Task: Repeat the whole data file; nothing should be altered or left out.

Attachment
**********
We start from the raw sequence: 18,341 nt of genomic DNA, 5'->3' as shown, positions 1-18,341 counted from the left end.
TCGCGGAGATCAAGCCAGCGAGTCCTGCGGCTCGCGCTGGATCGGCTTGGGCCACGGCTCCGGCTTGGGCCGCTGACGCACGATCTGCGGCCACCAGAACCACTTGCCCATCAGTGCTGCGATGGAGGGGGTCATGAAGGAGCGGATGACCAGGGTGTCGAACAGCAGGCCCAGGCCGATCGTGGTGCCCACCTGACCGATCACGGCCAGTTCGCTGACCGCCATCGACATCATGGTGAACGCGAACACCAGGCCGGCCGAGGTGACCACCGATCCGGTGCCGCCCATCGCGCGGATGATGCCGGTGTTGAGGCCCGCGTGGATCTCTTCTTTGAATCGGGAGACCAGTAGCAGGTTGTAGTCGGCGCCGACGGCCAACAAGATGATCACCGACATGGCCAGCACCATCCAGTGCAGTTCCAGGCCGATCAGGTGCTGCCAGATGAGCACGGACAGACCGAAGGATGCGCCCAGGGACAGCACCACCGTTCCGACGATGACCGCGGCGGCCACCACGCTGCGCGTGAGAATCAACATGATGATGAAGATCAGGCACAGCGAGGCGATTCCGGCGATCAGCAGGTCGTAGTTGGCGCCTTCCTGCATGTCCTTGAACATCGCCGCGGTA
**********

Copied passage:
We start from the raw sequence: 18,341 nt of genomic DNA, 5'->3' as shown, positions 1-18,341 counted from the left end.
TCGCGGAGATCAAGCCAGCGAGTCCTGCGGCTCGCGCTGGATCGGCTTGGGCCACGGCTCCGGCTTGGGCCGCTGACGCACGATCTGCGGCCACCAGAACCACTTGCCCATCAGTGCTGCGATGGAGGGGGTCATGAAGGAGCGGATGACCAGGGTGTCGAACAGCAGGCCCAGGCCGATCGTGGTGCCCACCTGACCGATCACGGCCAGTTCGCTGACCGCCATCGACATCATGGTGAACGCGAACACCAGGCCGGCCGAGGTGACCACCGATCCGGTGCCGCCCATCGCGCGGATGATGCCGGTGTTGAGGCCCGCGTGGATCTCTTCTTTGAATCGGGAGACCAGTAGCAGGTTGTAGTCGGCGCCGACGGCCAACAAGATGATCACCGACATGGCCAGCACCATCCAGTGCAGTTCCAGGCCGATCAGGTGCTGCCAGATGAGCACGGACAGACCGAAGGATGCGCCCAGGGACAGCACCACCGTTCCGACGATGACCGCGGCGGCCACCACGCTGCGCGTGAGAATCAACATGATGATGAAGATCAGGCACAGCGAGGCGATTCCGGCGATCAGCAGGTCGTAGTTGGCGCCTTCCTGCATGTCCTTGAACATCGCCGCGGTA